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The most famous poisonings in history – what caused them?

Dangerous substances that can be both a poison and a cure

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The mystery of Alexander the Great’s death

Alexander the Great died in Babylon on June 13, 323 BC in the 33rd year of life. The most sensational version of death, of course, is poisoning. The main suspect was one of Alexander’s wives, who allegedly poisoned him with a little-known at the time poison derived from the strychnine plant. According to the writer and historian Graham Phillips, the Persian Princess Roxanne poisoned her husband for taking another wife. Perhaps she was jealous of the ruler famous for his bisexuality and to his lover Hephaistion, whom he, as one voice argue the ancient authors, loved more than all wives put together.

“The first symptoms of the disease were intense excitement and trembling,” writes Phillips in his book, “Alexander the Great, the murder in Babylon”. – Then there was a sharp pain in the stomach area. The king fell on the floor, squirming in a convulsion. Alexander was very thirsty, he was delirious. At night he was hallucinating, he was cramping…”

Alexander the Great

Strychnine is to blame!

The symptoms of Alexander the Great’s disease are similar to strychnine poisoning. This neurotoxic poison disrupts the nerves responsible for the muscles. It was not famous in the West at the time because its source was a plant that grew only in the Indus Valley. Alexander visited India two years before his death. Roxana accompanied her husband on that trip. She liked the local customs and even visited the sacred grove, where local priests took small doses of strychnine. Thanks to the poison, they saw hallucinations, which they considered revelations of the gods.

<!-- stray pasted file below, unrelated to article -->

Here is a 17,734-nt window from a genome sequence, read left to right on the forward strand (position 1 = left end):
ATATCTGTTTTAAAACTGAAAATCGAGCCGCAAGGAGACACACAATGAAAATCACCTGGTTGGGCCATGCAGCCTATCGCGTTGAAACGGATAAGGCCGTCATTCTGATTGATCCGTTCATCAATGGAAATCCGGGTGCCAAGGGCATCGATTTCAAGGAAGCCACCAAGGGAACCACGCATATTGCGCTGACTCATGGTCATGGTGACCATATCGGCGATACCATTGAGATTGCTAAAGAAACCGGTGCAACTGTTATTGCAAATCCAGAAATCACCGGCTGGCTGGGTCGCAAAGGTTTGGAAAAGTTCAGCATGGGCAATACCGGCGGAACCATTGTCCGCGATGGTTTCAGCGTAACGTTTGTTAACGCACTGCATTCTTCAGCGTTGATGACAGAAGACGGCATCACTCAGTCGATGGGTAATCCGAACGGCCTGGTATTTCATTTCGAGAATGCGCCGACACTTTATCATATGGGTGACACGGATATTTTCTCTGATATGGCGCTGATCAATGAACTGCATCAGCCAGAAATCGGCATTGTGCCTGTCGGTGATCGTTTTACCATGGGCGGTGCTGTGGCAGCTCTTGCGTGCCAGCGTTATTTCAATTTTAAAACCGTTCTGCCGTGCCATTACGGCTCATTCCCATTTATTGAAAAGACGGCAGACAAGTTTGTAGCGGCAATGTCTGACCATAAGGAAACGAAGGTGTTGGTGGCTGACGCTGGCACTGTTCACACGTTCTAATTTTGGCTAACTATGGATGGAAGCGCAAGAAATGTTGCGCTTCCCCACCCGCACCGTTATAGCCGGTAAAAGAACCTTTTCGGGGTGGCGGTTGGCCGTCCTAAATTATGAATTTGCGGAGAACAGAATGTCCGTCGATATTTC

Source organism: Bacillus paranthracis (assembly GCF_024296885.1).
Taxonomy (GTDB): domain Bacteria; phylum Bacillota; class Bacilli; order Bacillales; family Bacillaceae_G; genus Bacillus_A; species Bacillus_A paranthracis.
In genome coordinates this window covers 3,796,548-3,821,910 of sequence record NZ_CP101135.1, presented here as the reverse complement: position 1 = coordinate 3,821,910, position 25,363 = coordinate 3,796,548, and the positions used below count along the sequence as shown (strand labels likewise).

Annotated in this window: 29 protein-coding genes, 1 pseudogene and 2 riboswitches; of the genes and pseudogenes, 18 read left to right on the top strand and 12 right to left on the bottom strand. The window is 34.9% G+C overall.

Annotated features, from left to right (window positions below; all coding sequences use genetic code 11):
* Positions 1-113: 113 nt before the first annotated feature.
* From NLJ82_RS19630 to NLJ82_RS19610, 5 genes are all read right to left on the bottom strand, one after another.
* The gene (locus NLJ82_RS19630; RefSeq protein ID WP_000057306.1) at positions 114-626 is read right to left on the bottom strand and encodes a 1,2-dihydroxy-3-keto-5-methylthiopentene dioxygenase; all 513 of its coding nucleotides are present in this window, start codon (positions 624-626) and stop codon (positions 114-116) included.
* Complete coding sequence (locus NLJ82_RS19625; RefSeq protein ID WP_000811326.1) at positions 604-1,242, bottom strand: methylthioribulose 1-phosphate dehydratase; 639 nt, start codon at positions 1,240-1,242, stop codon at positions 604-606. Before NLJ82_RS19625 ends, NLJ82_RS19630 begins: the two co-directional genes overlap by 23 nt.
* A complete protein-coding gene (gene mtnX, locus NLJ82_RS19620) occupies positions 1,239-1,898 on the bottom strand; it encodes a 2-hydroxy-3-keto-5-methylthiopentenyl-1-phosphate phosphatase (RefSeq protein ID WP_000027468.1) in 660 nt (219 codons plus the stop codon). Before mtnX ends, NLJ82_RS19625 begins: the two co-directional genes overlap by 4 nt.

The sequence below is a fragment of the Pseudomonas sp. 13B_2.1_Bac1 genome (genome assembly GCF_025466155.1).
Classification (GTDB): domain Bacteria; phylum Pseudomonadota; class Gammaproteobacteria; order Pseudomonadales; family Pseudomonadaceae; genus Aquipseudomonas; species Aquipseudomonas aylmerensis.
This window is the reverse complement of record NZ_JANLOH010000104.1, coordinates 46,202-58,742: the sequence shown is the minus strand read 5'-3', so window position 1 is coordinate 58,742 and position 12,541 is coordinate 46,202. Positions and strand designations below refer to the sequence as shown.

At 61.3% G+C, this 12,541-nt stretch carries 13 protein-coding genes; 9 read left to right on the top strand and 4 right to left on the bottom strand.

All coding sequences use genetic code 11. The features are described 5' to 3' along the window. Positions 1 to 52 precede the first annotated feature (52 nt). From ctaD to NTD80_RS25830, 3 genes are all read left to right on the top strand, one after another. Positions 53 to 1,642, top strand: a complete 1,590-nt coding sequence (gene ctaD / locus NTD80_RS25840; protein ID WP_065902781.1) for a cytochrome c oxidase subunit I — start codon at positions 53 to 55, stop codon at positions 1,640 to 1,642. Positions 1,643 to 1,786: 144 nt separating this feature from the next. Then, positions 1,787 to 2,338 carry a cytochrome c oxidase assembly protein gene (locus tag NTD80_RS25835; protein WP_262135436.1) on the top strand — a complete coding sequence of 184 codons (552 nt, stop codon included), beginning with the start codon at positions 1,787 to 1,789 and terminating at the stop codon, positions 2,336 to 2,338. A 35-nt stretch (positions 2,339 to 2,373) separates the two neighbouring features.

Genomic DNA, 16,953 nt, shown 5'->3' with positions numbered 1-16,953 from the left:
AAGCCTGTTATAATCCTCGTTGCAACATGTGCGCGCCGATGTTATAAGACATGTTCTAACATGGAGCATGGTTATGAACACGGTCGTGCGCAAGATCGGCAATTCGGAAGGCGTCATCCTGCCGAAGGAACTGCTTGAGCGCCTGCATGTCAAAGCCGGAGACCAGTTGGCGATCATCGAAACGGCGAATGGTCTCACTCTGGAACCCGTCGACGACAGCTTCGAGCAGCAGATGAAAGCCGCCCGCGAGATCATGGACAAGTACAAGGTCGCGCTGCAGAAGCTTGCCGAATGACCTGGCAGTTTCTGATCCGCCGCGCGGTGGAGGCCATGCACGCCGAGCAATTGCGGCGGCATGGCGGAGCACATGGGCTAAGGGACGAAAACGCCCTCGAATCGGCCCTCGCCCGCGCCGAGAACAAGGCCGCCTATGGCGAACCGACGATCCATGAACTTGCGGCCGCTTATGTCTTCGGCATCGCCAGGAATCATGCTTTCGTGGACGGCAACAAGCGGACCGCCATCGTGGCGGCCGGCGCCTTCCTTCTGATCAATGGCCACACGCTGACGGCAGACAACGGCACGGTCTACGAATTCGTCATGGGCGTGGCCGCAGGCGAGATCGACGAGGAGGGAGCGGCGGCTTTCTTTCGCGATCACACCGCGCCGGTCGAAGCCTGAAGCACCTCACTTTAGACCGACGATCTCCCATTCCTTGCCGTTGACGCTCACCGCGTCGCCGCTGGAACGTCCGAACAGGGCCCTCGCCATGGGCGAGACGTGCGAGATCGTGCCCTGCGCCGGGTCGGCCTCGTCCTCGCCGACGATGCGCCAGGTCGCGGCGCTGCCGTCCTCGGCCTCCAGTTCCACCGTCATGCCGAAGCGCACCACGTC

Most probably the poisonous plant that caused Alexander’s death was Strychnos nux-vomica, as its origins and the symptoms of poisoning match the story. Poisonings from this plant are rare – bitter strychnine usually causes the vomiting reflex.

Mechanism: blocks the action of inhibitory neurotransmitters like glycine. Symptoms: pulling pains in all muscles of the body that develop into painful seizures. Strychnine amplifies reflexes so much that seizures may occur in response to the slightest stimulus. Death comes from suffocation.

Antidote: curare-like drugs can work as an antidote.

However, this plant’s seeds have found wide applications in pharmaceuticals industry (remember, we mentioned at the beginning that some substances are both a cure and a poison?). For example, nitrous oxide salt and galena drugs have very beneficial effects on digestive and circulatory systems. A substance, strychnine nitrate, is coming from Strychnos nux-vomica seeds, which is useful for toning up the nervous system and stimulating metabolism. But of course one should only use it under doctor’s supervision!

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